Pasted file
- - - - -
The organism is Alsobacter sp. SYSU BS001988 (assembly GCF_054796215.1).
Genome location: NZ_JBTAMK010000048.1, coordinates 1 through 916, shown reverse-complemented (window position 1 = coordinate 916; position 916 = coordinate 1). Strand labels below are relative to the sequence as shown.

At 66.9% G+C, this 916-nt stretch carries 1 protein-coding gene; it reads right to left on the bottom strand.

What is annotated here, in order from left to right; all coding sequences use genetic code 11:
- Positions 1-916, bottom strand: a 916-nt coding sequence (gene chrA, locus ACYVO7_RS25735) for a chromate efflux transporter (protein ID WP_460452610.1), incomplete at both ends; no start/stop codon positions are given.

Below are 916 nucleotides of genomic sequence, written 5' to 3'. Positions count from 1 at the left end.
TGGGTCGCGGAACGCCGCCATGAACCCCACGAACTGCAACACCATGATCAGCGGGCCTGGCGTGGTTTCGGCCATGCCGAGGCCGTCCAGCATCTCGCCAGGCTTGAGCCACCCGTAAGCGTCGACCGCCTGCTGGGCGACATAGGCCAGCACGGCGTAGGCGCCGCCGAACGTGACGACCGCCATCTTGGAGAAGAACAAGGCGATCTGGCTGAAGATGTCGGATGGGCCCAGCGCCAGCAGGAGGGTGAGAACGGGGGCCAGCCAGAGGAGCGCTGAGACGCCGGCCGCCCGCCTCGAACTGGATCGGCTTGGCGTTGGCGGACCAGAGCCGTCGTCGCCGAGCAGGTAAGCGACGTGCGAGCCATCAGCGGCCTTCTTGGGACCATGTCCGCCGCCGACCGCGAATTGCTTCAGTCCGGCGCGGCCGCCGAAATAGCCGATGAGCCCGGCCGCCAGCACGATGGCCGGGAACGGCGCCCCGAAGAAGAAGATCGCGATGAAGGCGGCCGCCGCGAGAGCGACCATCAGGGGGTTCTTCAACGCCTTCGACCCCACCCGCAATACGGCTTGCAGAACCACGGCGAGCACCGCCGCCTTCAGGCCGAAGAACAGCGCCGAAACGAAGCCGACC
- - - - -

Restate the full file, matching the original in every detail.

The organism is Alsobacter sp. SYSU BS001988 (assembly GCF_054796215.1).
Genome location: NZ_JBTAMK010000048.1, coordinates 1 through 916, shown reverse-complemented (window position 1 = coordinate 916; position 916 = coordinate 1). Strand labels below are relative to the sequence as shown.

At 66.9% G+C, this 916-nt stretch carries 1 protein-coding gene; it reads right to left on the bottom strand.

What is annotated here, in order from left to right; all coding sequences use genetic code 11:
- Positions 1-916, bottom strand: a 916-nt coding sequence (gene chrA, locus ACYVO7_RS25735) for a chromate efflux transporter (protein ID WP_460452610.1), incomplete at both ends; no start/stop codon positions are given.

Below are 916 nucleotides of genomic sequence, written 5' to 3'. Positions count from 1 at the left end.
TGGGTCGCGGAACGCCGCCATGAACCCCACGAACTGCAACACCATGATCAGCGGGCCTGGCGTGGTTTCGGCCATGCCGAGGCCGTCCAGCATCTCGCCAGGCTTGAGCCACCCGTAAGCGTCGACCGCCTGCTGGGCGACATAGGCCAGCACGGCGTAGGCGCCGCCGAACGTGACGACCGCCATCTTGGAGAAGAACAAGGCGATCTGGCTGAAGATGTCGGATGGGCCCAGCGCCAGCAGGAGGGTGAGAACGGGGGCCAGCCAGAGGAGCGCTGAGACGCCGGCCGCCCGCCTCGAACTGGATCGGCTTGGCGTTGGCGGACCAGAGCCGTCGTCGCCGAGCAGGTAAGCGACGTGCGAGCCATCAGCGGCCTTCTTGGGACCATGTCCGCCGCCGACCGCGAATTGCTTCAGTCCGGCGCGGCCGCCGAAATAGCCGATGAGCCCGGCCGCCAGCACGATGGCCGGGAACGGCGCCCCGAAGAAGAAGATCGCGATGAAGGCGGCCGCCGCGAGAGCGACCATCAGGGGGTTCTTCAACGCCTTCGACCCCACCCGCAATACGGCTTGCAGAACCACGGCGAGCACCGCCGCCTTCAGGCCGAAGAACAGCGCCGAAACGAAGCCGACC